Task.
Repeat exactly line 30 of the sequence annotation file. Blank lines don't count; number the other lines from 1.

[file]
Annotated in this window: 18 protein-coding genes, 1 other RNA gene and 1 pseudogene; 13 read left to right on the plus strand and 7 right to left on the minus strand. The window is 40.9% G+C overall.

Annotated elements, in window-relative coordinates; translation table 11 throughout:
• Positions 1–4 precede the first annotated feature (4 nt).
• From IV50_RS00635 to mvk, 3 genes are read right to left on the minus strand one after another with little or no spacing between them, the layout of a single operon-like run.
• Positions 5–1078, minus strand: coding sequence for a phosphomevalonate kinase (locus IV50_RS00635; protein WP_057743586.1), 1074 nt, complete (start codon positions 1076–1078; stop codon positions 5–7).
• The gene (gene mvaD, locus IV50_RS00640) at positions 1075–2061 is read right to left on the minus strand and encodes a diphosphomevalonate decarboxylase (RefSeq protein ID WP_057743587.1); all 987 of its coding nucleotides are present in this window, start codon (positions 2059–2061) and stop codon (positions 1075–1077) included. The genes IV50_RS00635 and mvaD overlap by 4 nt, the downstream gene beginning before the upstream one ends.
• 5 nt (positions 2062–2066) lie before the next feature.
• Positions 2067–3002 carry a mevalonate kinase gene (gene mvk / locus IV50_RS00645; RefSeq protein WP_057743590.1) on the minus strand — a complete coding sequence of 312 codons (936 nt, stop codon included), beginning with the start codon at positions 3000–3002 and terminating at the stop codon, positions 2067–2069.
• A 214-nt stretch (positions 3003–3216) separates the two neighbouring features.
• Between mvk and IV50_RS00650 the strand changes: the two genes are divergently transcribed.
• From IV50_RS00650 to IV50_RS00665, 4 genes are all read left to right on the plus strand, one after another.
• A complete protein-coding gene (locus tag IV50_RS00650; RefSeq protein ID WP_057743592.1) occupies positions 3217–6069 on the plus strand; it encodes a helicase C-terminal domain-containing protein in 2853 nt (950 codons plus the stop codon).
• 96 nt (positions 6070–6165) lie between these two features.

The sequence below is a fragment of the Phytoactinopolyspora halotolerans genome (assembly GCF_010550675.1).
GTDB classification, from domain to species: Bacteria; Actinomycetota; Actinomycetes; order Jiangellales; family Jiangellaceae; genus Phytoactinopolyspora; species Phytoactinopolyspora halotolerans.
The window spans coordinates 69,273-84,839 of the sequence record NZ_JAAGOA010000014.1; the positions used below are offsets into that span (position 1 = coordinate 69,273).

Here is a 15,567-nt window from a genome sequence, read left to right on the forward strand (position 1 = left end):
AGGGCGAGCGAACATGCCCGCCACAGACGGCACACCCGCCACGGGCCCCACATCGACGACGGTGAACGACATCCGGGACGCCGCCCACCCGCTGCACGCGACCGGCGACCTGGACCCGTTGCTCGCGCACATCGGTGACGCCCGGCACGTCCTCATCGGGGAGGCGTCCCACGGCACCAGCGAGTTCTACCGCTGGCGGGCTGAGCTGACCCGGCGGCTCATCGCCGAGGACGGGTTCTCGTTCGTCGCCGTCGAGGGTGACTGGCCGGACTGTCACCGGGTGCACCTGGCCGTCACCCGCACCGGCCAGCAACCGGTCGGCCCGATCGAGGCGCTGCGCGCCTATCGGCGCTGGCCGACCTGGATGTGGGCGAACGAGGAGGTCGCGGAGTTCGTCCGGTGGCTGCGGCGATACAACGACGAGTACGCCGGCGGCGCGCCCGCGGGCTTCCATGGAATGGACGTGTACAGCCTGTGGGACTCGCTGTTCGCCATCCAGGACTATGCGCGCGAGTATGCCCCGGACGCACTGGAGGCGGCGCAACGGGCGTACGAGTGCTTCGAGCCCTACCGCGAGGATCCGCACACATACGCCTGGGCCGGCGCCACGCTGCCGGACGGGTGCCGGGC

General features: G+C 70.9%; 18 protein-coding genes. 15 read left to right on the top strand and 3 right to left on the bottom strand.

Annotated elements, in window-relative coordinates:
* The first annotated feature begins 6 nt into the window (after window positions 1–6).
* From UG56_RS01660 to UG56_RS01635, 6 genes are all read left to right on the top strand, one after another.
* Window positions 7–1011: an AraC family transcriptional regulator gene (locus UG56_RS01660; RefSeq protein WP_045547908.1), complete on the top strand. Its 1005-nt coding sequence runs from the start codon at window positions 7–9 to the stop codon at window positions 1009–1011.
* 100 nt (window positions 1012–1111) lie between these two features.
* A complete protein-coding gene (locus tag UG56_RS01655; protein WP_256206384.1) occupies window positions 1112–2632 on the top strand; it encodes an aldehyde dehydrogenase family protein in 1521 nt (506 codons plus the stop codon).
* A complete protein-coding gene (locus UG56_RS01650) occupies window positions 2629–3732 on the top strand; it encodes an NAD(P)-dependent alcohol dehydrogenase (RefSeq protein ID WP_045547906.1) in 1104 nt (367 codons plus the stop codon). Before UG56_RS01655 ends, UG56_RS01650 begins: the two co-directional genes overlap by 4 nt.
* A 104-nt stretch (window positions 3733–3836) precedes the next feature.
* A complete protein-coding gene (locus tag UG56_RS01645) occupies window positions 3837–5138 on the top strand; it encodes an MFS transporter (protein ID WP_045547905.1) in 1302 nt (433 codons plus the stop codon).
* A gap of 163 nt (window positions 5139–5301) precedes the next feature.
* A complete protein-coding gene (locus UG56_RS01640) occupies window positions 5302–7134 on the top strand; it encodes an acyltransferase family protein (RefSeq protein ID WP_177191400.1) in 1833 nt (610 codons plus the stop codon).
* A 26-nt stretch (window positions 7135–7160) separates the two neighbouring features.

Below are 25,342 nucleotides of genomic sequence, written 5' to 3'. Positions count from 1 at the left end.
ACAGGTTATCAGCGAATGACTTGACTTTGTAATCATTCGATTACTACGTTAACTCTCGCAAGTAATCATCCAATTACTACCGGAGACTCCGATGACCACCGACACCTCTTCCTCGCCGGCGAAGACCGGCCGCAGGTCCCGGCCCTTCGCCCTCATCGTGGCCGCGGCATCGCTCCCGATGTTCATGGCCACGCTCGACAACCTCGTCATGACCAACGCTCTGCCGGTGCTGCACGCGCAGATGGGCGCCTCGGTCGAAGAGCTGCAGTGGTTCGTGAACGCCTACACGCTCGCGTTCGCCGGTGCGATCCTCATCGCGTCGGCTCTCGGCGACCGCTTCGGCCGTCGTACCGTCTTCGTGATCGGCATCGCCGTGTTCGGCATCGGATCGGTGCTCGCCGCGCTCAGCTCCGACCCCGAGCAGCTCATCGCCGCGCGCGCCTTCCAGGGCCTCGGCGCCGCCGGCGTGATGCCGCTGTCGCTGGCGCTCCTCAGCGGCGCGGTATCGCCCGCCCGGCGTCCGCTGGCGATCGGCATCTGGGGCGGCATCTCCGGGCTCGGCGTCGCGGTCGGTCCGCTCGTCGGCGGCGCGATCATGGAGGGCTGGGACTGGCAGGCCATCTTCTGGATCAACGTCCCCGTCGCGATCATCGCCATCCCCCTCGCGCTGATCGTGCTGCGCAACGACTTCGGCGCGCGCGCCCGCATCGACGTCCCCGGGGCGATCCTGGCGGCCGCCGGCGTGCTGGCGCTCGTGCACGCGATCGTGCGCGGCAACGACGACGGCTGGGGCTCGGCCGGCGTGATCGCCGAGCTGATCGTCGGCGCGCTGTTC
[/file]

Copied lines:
* A complete protein-coding gene (locus UG56_RS01640) occupies window positions 5302–7134 on the top strand; it encodes an acyltransferase family protein (RefSeq protein ID WP_177191400.1) in 1833 nt (610 codons plus the stop codon).